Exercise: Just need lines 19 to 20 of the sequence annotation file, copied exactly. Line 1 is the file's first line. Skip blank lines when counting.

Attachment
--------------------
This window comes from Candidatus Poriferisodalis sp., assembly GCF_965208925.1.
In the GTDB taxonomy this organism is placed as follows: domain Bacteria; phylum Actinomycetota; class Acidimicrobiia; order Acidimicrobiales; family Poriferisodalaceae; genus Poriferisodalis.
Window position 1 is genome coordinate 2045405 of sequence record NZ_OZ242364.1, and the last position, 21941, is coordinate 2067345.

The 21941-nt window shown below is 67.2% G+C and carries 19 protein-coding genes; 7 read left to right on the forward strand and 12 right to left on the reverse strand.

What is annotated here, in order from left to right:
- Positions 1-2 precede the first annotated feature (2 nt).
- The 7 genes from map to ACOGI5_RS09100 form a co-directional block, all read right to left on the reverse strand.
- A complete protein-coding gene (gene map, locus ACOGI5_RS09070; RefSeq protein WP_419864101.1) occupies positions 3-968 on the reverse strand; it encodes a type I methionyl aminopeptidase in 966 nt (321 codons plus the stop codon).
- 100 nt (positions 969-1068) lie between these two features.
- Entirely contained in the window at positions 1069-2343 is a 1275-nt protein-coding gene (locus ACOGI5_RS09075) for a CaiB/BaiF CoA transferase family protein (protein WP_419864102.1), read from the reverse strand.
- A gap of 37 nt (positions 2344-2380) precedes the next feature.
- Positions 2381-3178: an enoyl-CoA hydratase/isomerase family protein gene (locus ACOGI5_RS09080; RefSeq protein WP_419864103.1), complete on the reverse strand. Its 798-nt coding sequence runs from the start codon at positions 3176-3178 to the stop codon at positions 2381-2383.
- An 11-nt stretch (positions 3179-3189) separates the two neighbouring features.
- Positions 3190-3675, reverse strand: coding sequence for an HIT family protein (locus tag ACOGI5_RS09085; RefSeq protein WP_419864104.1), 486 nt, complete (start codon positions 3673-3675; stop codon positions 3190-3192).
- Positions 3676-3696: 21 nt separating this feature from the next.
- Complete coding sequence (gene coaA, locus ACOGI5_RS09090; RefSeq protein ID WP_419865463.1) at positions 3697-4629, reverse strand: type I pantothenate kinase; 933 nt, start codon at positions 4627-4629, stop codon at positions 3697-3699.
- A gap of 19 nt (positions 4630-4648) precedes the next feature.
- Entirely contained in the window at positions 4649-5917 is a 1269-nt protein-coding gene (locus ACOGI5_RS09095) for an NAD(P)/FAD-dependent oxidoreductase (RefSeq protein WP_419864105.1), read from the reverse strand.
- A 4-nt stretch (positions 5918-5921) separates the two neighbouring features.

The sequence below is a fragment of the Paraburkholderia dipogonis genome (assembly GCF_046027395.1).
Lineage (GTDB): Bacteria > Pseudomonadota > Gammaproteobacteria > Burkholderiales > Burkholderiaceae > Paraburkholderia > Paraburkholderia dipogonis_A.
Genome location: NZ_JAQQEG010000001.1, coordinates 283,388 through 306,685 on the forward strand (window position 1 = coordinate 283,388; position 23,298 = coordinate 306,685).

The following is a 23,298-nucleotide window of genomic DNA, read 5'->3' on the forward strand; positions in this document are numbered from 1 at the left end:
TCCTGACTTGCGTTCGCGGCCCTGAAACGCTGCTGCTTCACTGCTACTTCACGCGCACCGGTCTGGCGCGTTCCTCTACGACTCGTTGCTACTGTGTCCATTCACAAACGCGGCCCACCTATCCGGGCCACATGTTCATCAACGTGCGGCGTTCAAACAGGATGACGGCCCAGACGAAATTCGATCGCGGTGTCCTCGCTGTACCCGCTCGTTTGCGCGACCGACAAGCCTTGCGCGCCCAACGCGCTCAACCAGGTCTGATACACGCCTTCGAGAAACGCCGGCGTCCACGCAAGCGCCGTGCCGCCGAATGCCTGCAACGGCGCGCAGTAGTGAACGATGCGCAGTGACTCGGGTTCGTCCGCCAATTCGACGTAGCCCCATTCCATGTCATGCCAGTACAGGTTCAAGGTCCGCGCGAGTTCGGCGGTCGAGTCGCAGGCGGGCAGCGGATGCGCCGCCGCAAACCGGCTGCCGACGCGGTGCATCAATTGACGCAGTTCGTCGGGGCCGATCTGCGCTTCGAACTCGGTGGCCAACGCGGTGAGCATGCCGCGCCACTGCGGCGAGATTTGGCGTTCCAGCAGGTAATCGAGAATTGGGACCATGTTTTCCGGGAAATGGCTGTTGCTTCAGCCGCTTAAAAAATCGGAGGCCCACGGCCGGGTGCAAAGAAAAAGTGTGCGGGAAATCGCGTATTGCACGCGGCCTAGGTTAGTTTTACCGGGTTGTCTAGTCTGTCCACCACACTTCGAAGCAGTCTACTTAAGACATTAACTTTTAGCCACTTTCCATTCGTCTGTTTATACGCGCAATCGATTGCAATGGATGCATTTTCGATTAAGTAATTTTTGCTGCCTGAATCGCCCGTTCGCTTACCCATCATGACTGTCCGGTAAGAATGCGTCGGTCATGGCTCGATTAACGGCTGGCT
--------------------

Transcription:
- A 4-nt stretch (positions 5918-5921) separates the two neighbouring features.

The sequence below is a fragment of the Paraburkholderia dipogonis genome (assembly GCF_046027395.1).